Diébédo Francis Kéré: The first African to win architecture’s top award

Burkino Faso-born architect, Diébédo Francis Kéré, has become the first African to win the prestigious Pritzker Prize, which is often referred to as the Nobel Prize of architecture. His highly esteemed work, including permanent and temporary structures, has been erected in his country of birth, but also across Africa, Europe and the United States.

Mr Kéré, 56, was elated to receive what is considered architecture’s most renowned award, telling the BBC he was “very happy, very proud. It was a huge surprise.”

But his decades-long journey to the top of his field was far from straightforward, with limited opportunities in his village.

“I grew up in a community where there was no kindergarten, but where community was your family,” he told the Pritzker Prize.

“I remember the room where my grandmother would sit and tell stories with a little light, while we would huddle close to each other and her voice inside the room enclosed us, summoning us to come closer and form a safe place. This was my first sense of architecture,” he continued.

At the age of seven, Mr Kéré found himself crammed into an extremely hot classroom with more than 100 other students.

As the first child in his community to have attended school, this experience of poor building facilities was his earliest inspiration to improve the educational lives of Burkina Faso’s children, using architecture.

Years later and after studies in Germany, the dream became a reality, with Mr Kéré designing a primary school in his home village of Gando as his first building in 2001.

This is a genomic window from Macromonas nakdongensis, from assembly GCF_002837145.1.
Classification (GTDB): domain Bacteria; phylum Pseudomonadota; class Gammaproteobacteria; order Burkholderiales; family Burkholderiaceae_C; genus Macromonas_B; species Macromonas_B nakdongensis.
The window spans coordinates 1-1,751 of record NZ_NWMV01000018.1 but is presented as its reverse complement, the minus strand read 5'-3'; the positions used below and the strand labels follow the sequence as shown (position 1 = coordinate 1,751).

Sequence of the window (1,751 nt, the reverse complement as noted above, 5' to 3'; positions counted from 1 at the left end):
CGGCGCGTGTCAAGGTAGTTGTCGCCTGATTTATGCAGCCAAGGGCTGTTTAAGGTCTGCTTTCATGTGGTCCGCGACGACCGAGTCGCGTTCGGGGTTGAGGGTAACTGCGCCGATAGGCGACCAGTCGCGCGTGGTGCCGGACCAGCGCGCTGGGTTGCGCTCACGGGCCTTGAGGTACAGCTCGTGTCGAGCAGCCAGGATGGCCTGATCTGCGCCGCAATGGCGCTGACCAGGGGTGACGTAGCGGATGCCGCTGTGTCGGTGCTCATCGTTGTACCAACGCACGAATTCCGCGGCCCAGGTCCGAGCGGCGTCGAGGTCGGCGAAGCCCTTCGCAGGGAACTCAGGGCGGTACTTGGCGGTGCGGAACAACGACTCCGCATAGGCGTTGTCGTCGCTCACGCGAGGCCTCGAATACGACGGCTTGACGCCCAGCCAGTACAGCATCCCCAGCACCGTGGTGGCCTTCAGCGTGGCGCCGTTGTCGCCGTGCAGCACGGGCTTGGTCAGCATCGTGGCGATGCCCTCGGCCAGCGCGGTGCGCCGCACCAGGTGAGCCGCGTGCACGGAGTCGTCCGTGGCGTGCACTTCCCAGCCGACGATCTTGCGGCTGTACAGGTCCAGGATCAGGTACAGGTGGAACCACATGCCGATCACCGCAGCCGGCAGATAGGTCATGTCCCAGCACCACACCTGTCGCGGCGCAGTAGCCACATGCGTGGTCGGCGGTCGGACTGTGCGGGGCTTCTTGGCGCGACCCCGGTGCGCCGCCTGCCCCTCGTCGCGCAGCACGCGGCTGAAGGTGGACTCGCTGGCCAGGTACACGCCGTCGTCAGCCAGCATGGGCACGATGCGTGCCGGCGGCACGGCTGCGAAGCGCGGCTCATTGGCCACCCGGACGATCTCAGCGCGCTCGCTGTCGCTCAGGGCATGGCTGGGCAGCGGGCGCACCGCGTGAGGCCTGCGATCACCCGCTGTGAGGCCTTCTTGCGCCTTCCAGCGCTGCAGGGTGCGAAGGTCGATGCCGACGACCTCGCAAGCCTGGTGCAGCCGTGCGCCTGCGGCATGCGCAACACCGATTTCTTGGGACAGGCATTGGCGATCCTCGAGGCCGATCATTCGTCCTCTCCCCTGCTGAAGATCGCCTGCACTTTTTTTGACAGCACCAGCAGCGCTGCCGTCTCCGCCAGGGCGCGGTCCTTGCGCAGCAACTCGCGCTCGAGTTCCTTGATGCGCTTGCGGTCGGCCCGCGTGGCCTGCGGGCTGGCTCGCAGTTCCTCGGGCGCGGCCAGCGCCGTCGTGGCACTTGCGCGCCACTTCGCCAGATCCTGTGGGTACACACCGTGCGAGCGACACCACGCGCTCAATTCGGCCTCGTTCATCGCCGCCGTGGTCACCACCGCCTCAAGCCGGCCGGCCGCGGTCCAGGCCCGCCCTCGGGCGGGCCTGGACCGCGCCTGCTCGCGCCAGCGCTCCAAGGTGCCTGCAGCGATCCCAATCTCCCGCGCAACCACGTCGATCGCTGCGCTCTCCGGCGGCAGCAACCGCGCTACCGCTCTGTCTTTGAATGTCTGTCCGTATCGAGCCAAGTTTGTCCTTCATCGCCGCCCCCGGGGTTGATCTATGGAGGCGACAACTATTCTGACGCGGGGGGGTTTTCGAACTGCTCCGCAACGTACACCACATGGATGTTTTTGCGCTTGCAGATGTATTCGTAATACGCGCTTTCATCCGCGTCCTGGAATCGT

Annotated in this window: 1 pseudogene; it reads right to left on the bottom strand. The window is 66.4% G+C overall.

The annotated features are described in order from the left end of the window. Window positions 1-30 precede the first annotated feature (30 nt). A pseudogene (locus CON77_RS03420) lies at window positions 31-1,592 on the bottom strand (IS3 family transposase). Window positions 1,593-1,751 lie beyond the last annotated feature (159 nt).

It was built with significant input from local people, who contributed to the workforce and resources, according to the prize’s website

Architecture is an instrument we can use to create better cities, to create space to inspire people, to create classrooms which inspire the best generation,” he told BBC Afrique.

The success of the primary school earnt Mr Kéré the Aga Khan Award in 2004, which is awarded every three years to identify building projects that address the needs of societies with a large Muslim population.

The renown of the Gando school later paved the way for him to design more educational establishments, like Lycée Schorge, also in Burkina Faso.

One of the distinguishing markers of Mr Kéré’s work is his use of light, which Pritzker Prize facilitators noted in their announcement: “A poetic expression of light is consistent throughout Kéré’s works. Rays of sun filter into buildings, courtyards and intermediary spaces, overcoming harsh midday conditions to offer places of serenity or gathering.”

Mr Kéré’s signature use of light is also evident in his design of healthcare facilities, such as the Centre for Health and Social Welfare in Burkina Faso’s Opera Village, which is still under construction, according to the architect’s own website.

Beyond his designs in Burkina Faso, the award-winning architect has also designed permanent and temporary structures across Europe and the United States, such as London’s 2017 Serpentine Pavilion.

Each year, the Serpentine Gallery invites an international architect to build their first ever London edifice on its grounds.

His inspiration for the design was the trees in his home village of Gando, with structures that sought to connect the visitors with the surrounding nature, according to the Serpentine website.

Mr Kéré has also done designs for the famous Coachella Valley Music and Arts Festival, which runs each year in California and attracts celebrities and big names in the entertainment industry with Billie Eilish, Swedish House Mafia and Kanye West among those set to perform this year.

Mr Kéré’s design for the 2019 festival was named Sarbalé Ke, which means House of Celebration. His inspiration for the structure was the Baobaob tree, which has a hollow interior bark.

Mr Kéré’s ongoing architectural works include parliament buildings in both Burkina Faso and Benin. Although unfinished, the designs once again demonstrate his signature use of light

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